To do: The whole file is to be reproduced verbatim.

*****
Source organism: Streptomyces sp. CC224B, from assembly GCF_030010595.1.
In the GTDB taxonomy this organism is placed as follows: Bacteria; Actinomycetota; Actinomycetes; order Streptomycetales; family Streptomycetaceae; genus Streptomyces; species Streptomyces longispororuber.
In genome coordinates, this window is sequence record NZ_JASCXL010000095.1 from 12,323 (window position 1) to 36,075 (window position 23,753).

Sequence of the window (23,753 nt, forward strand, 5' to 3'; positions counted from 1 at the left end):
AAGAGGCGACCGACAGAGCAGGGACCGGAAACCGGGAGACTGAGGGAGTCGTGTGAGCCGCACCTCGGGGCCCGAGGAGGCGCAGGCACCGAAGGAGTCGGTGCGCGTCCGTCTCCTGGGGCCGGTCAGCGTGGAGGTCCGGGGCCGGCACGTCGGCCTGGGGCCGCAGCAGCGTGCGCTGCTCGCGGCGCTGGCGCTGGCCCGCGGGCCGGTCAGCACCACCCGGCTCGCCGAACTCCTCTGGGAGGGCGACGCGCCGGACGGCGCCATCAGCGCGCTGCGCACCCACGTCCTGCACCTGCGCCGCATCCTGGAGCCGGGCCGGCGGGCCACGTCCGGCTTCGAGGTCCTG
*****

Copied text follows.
Source organism: Streptomyces sp. CC224B, from assembly GCF_030010595.1.
In the GTDB taxonomy this organism is placed as follows: Bacteria; Actinomycetota; Actinomycetes; order Streptomycetales; family Streptomycetaceae; genus Streptomyces; species Streptomyces longispororuber.
In genome coordinates, this window is sequence record NZ_JASCXL010000095.1 from 12,323 (window position 1) to 36,075 (window position 23,753).

Sequence of the window (23,753 nt, forward strand, 5' to 3'; positions counted from 1 at the left end):
AAGAGGCGACCGACAGAGCAGGGACCGGAAACCGGGAGACTGAGGGAGTCGTGTGAGCCGCACCTCGGGGCCCGAGGAGGCGCAGGCACCGAAGGAGTCGGTGCGCGTCCGTCTCCTGGGGCCGGTCAGCGTGGAGGTCCGGGGCCGGCACGTCGGCCTGGGGCCGCAGCAGCGTGCGCTGCTCGCGGCGCTGGCGCTGGCCCGCGGGCCGGTCAGCACCACCCGGCTCGCCGAACTCCTCTGGGAGGGCGACGCGCCGGACGGCGCCATCAGCGCGCTGCGCACCCACGTCCTGCACCTGCGCCGCATCCTGGAGCCGGGCCGGCGGGCCACGTCCGGCTTCGAGGTCCTG